I smiled. The man smiled. His wife and child smiled. ”You want McKenna’s timber yard,” I said.
“That’s right,” said the man, the Tumberawrd.”
I gave him directions and he departed with a look of profound relief on his face.
The moral of the story us that mispronunciation can be disastrously misleading.
Later that night I asked several intelligent people of my acquaintance if they could tell me what a timberawrd was. One, a Civic Guard, told me it was a kind of a tambourine, and another, a teacher, informed me that it was a kind of a harp.
No-one gave me the right answer.
I remember another time to be sitting in the pub with Jack Faulkner when a party of Americans entered. They ordered Gaelic coffees which were immediately set in front of them.
When I quoted the price the leader of the party, a sharp-faced bespectacled elderly man asked a very pertinent question.
“Do we have to pay?”
I explained that payment was always required for Gaelic coffees. Here Jack Faulkner intervened,
“Myself has to pay,” he said, “not to mind you.”
“The Americans looked at him uncomprehensively and counted out the required amount on the table. I never saw people who were so reluctant to part with money.
They fidgeted around after finishing their drinks and seemed unwilling to depart.
Then one of the parties, a female with contact lenses and peroxide blonde hair addressed herself to Jack Faulkner.
How do we get to Killarney?” she asked.
“Do you see that road outside the window?, Jack said.
The woman nodded.
“That won’t carry you there at all,” Jack told her.
He then launched into an account of the roads to be taken if Killarney was to unsuccessfully reached before nightfall.
Now all of us who know Jack Faulkner know what this dialogue is so colourful and all so quaint and indeed so rapid that it is sometimes next to impossible for the uninitiated to follow the trend of his talk.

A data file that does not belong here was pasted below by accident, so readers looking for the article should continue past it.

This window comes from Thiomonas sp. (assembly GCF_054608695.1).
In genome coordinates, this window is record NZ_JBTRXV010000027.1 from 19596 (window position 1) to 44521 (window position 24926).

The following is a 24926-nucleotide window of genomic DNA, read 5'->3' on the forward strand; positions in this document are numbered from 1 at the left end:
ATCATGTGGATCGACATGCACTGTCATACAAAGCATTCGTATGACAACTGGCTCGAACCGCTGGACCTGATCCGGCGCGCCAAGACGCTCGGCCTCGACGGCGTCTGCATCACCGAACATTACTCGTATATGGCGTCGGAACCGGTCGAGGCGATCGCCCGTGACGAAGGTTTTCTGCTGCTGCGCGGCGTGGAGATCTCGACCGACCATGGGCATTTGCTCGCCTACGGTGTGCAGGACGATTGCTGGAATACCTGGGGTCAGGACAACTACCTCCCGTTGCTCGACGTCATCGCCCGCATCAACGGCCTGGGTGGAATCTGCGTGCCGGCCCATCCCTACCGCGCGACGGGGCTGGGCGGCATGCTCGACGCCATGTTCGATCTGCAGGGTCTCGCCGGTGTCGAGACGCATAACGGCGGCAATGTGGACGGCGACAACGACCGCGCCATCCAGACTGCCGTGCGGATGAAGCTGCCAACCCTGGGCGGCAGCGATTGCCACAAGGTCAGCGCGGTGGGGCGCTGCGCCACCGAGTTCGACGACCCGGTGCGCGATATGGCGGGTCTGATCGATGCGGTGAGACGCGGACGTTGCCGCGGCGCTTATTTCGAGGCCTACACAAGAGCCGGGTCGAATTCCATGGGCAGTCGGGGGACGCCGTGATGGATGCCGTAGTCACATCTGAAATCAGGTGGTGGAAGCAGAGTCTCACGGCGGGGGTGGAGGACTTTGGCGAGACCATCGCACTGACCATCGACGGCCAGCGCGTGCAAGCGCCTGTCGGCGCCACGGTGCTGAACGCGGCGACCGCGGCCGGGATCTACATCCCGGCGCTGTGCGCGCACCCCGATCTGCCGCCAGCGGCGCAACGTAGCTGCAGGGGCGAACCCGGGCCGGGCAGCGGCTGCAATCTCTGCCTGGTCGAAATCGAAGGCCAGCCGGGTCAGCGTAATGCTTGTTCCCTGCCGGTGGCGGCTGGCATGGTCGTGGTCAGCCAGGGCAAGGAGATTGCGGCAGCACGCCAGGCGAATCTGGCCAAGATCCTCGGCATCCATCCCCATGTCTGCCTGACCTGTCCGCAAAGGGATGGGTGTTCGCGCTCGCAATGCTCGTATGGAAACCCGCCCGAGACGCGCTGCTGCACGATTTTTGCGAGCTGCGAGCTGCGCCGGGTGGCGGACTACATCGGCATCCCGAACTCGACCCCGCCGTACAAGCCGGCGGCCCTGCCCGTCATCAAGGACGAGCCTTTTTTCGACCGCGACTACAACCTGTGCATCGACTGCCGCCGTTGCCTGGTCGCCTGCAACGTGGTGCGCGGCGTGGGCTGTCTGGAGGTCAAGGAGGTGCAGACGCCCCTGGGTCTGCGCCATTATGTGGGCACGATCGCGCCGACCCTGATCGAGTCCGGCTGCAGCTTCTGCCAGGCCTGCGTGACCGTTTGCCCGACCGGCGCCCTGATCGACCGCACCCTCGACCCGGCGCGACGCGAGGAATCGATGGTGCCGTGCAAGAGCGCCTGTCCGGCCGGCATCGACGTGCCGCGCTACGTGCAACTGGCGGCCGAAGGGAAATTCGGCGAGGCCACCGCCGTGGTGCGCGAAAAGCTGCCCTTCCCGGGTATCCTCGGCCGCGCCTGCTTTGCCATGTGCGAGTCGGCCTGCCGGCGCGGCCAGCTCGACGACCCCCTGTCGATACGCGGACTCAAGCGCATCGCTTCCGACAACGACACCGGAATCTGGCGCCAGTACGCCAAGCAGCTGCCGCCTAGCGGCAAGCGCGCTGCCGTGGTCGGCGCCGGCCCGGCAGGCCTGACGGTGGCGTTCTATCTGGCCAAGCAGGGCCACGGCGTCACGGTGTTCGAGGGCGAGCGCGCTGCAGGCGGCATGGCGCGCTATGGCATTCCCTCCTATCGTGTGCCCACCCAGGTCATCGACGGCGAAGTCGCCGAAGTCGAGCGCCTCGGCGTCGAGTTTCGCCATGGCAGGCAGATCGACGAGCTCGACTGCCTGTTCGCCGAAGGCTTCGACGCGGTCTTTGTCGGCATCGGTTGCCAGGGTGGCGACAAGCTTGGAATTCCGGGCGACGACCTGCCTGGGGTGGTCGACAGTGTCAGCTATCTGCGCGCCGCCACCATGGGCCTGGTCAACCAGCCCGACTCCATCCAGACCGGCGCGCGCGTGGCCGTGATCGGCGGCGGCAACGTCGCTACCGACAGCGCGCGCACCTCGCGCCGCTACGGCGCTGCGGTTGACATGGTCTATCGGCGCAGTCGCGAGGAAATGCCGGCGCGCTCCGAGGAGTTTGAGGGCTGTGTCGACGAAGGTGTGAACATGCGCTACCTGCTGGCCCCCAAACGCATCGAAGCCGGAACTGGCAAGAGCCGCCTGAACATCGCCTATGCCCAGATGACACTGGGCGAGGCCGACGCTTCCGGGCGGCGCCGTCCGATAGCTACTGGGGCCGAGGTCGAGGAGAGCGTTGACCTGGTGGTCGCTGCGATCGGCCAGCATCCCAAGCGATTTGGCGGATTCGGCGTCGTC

As he proceeded with his directions he would frequently colour his accounts with tales of his youth in relation to place slike Farranfore, Brennan’s Glen and Three Mile Heights.
The Americans were mystified and looked at each other to see if anyone understood what was being said.
Then the man who didn’t think it was necessary to pay for the Gaelic coffees turned to the peroxide lady.
“I guess,” said he, “it’s some sort of vernacular.
“Not at all,” said Jack, “you wants no binoculars. Them glasses you have on you will do fine.”
Absolutely mystified the party left the premises. I would dearly love to have a recording of their conversation as they drove to Killarney.
I remember too during the Second World War to sitting in a house in the Stack’s Mountains. I had been driving all day with a priest who was ignorant of the uncharted roads of that mountainous terrain.
I was his guide. We had spent all day since noon calling to country people with connections in the clergyman’s parish in the city of New York.
We received a mixed reception. Some disappeared as soon as the car pulled up but those who had stocks of ham or the other cold meats in readiness for the unexpected admitted us and offered us food.
In most cases the priest declined these kindly offers.
Truth to tell, he was a man more given to liquid sustenance than solid.
Our last port of call was a thatched house miles from anywhere. The old man and the old woman received us warmly and bade us to be seated. They offered us tea but his was refused firmly in spite of the utmost pressure.“Have a cup out of your hand,” said the old woman, but it was to no avail. He just wasn’t having any.
The conversation turned towards the war. Hitler came under discussion and we all agreed that he was a thundering villain if ever there was one.
“It wouldn’t surprise me,” said the priest, “if we had a coup d’etat any time now.”“Blasht you,” said the old man, “didn’t we offer you a cup o’ tay three or four times already and you turned it down.”
The article was first published in the Limerick Leader on April 17, 1976.